Friday 21 April 2017

A young man's search

A young man's search in 1963

With intense nostalgia I'm now taking you back more than half a century to an adventurous formative period that took me travelling through Europe in 1963. I was twenty-nine when I was awarded a scholarship by the Dutch Kröller-Müller Foundation to spend a year in France. After I had learned to draw and paint at Birmingham College of Arts & Crafts and spent some years in teaching, this was the first real opportunity to focus on my painting and seriously research what I could do as a artist.  

I was offered "La Maison Jaune" in the tiny village of Murs (Vaucluse), with space for a small studio, large scorpions in the shower, the odour of a sheep pen outside the window, a huge open hearth that filled the house with smoke when the Mistral wind was blowing, but above all, a variety of landscape on all sides. It was a lonely spot in those days, well out of reach of the seductive Van Gogh subjects in lower Provence and long before the area was taken over by wealthy Parisiens as the chique terrain where they could renovate a derelict farmhouse for their summer residence.
After the greys of northern Europe, in the Vaucluse I was confronted with a plethora of new impressions - the rich reds and ochres of Roussillon, the chalk stone of Mount Luberon, ancient sandy-coloured fortifications on every hillside, the greens of olives and plane trees, the twisted blacks of of old vines and lavender galoreSo after a drive over to Cavaillon to pick up a load of canvasses I set to work, painting landscapes in oils. 
Above one of my first unfinished efforts to somehow "get the painting off the ground" - that is, develop the painting from a mere illustration of the visit of the threshing machine, a major event in the village, into something with its own abstract dynamic. I tried a bit of everything in those days, made some nice little paintings that I remember affectionately, but in retrospect some of them were not much more than explorations. I was in the middle of a wide-ranging search. And what do you do when it's bad weather? You paint the glowing embers and ghostly early morning sunlight on the warmest spot in the house. 
After several months my restlessness took me to explore further north-eastwards deep into Les Hautes Alpes, as yet unspoiled by tourism. I discovered the tiny hamlet of Souliers-en-Queyras perched on a steep incline at 1800 metres altitude, negotiated the use of the former village school for my studio and a temporary home, then started to paint everything in sight. The white school-house can be seen bottom-right under the tree in my rather cubist painting of the village, as seen from across the valley of the Torrent de Souliers. I was told that every few hundred years the village was swept away by a landslide and repeatedly re-built. But I took my chances and settled down to work, starting with these houses huddled together into the mountainside for mutual support.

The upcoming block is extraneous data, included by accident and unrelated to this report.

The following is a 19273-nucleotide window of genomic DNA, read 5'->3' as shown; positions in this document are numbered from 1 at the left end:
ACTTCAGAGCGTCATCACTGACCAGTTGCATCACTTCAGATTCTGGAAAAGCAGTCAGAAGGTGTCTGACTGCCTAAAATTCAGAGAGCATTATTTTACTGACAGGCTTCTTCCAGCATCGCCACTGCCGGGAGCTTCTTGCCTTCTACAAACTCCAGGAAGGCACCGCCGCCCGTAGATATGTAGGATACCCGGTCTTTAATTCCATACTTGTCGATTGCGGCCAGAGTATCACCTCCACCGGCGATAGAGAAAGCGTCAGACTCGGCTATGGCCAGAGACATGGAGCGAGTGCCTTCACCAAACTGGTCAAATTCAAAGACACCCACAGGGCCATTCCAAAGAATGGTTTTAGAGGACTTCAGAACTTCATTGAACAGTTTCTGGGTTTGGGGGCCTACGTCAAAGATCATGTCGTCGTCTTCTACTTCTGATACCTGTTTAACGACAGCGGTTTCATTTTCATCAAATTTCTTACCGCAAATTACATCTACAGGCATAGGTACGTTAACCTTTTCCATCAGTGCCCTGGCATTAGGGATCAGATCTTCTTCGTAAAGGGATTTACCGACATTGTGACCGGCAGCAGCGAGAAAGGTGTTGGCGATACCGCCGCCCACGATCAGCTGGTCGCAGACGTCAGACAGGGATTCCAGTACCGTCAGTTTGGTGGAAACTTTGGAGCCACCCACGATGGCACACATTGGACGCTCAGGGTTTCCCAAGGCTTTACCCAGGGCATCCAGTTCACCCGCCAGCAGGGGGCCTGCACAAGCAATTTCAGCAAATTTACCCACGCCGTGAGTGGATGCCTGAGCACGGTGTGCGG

The only heating and cooking option was a wood-burning stove that became my warm companion. Towards the end of my stay, the regional mayor came up from the valley to award la Médaille de la Famille Française to one of the mothers of the only two extended families in the village. She had produced her thirteenth child. A sheep was slaughtered and I was invited to a celebratory "lunch" that started at noon and continued until well after sunset. The local priest played his flute. Speeches were made in a French dialect that sounded vaguely Italian. Tiny children's cheeks got redder as they too sipped the excellent wine. As the haze of smoke thickened, we ate lamb cooked in a dozen different ways and made endless toasts to la maternité. I had arranged an exhibition of my paintings of the local landscape, evoking animated comments from the farmers about the colours and textures of certain pastures that had been or not yet been mowed.   
At college I had learned to paint in the late impressionist style, simply put: recording visual impressions with colour, form and atmosphere slightly manipulated. I saw the patterns and colours in this endearing little old cart, but hadn't yet figured out a way of turning them into an abstract design, for example.
But with other agricultural machinery like the hay-spinner, you can see that I was looking for a way to express its movements. I'm on the verge of something new. Tossed hay, twisting valleys and torrents.

In the forests I stumbled on many wonderful roots of felled trees, weathered bone-white over the years, their tendrils seeming to reach out from this tree cemetery. Movement was becoming more apparent in my painting as I started to stretch diagonal wriggling lines across the canvas.
Although I was painting mainly landscape for months (and in fact continued to do so for years), little did I know that further on my travels north towards Switzerland in 1963, I would stumble on the amazing Yehudi Menuhin Festival in Gstaad/Saanen. I had been "wandering in the wilderness", had done my apprenticeship and had suddenly reached "the promised land, flowing with milk and honey"! Meeting Yehudi would change my life. It was music that would give my work the dynamic forms and colours I was searching for.


Post a Comment